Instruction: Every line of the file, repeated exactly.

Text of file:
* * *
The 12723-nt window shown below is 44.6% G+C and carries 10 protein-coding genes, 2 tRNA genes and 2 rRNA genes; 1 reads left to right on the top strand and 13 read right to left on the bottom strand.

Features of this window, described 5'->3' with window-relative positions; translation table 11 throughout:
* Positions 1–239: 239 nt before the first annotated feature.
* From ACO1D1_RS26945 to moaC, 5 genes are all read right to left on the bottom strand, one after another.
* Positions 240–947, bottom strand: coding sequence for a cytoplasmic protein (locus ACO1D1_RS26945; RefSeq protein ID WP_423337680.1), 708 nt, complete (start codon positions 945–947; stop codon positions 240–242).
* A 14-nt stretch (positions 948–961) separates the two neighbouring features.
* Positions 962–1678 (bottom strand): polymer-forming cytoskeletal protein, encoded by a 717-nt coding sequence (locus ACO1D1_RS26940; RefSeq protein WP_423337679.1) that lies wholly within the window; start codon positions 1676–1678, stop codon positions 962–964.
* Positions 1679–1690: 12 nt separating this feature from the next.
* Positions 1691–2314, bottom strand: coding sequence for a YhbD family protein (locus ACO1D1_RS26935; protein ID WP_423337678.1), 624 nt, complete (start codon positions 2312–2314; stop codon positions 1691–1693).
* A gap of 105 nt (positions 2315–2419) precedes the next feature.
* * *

The 12723-nt window shown below is 44.6% G+C and carries 10 protein-coding genes, 2 tRNA genes and 2 rRNA genes; 1 reads left to right on the top strand and 13 read right to left on the bottom strand.

Features of this window, described 5'->3' with window-relative positions; translation table 11 throughout:
* Positions 1–239: 239 nt before the first annotated feature.
* From ACO1D1_RS26945 to moaC, 5 genes are all read right to left on the bottom strand, one after another.
* Positions 240–947, bottom strand: coding sequence for a cytoplasmic protein (locus ACO1D1_RS26945; RefSeq protein ID WP_423337680.1), 708 nt, complete (start codon positions 945–947; stop codon positions 240–242).
* A 14-nt stretch (positions 948–961) separates the two neighbouring features.
* Positions 962–1678 (bottom strand): polymer-forming cytoskeletal protein, encoded by a 717-nt coding sequence (locus ACO1D1_RS26940; RefSeq protein WP_423337679.1) that lies wholly within the window; start codon positions 1676–1678, stop codon positions 962–964.
* Positions 1679–1690: 12 nt separating this feature from the next.
* Positions 1691–2314, bottom strand: coding sequence for a YhbD family protein (locus ACO1D1_RS26935; protein ID WP_423337678.1), 624 nt, complete (start codon positions 2312–2314; stop codon positions 1691–1693).
* A gap of 105 nt (positions 2315–2419) precedes the next feature.